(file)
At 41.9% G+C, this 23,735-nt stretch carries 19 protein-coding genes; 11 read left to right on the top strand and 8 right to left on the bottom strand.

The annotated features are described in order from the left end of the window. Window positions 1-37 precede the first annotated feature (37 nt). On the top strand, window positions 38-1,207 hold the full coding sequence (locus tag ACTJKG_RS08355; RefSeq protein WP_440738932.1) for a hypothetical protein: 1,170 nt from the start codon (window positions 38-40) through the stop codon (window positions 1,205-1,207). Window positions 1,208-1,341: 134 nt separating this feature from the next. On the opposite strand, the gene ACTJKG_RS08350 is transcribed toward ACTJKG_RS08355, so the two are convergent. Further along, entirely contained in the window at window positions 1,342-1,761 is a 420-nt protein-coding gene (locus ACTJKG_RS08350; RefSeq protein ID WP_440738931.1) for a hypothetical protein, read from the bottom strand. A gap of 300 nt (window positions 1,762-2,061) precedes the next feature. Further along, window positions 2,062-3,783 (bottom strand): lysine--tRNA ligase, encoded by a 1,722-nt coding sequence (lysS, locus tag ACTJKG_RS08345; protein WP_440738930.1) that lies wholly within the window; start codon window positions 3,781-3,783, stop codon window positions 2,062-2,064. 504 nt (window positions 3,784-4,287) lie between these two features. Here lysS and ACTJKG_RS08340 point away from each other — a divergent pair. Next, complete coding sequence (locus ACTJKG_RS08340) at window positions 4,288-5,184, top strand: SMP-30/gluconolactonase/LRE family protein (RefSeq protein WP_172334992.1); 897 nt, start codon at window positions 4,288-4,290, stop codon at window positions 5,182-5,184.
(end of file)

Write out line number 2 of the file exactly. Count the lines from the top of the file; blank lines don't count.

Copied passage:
The annotated features are described in order from the left end of the window. Window positions 1-37 precede the first annotated feature (37 nt). On the top strand, window positions 38-1,207 hold the full coding sequence (locus tag ACTJKG_RS08355; RefSeq protein WP_440738932.1) for a hypothetical protein: 1,170 nt from the start codon (window positions 38-40) through the stop codon (window positions 1,205-1,207). Window positions 1,208-1,341: 134 nt separating this feature from the next. On the opposite strand, the gene ACTJKG_RS08350 is transcribed toward ACTJKG_RS08355, so the two are convergent. Further along, entirely contained in the window at window positions 1,342-1,761 is a 420-nt protein-coding gene (locus ACTJKG_RS08350; RefSeq protein ID WP_440738931.1) for a hypothetical protein, read from the bottom strand. A gap of 300 nt (window positions 1,762-2,061) precedes the next feature. Further along, window positions 2,062-3,783 (bottom strand): lysine--tRNA ligase, encoded by a 1,722-nt coding sequence (lysS, locus tag ACTJKG_RS08345; protein WP_440738930.1) that lies wholly within the window; start codon window positions 3,781-3,783, stop codon window positions 2,062-2,064. 504 nt (window positions 3,784-4,287) lie between these two features. Here lysS and ACTJKG_RS08340 point away from each other — a divergent pair. Next, complete coding sequence (locus ACTJKG_RS08340) at window positions 4,288-5,184, top strand: SMP-30/gluconolactonase/LRE family protein (RefSeq protein WP_172334992.1); 897 nt, start codon at window positions 4,288-4,290, stop codon at window positions 5,182-5,184.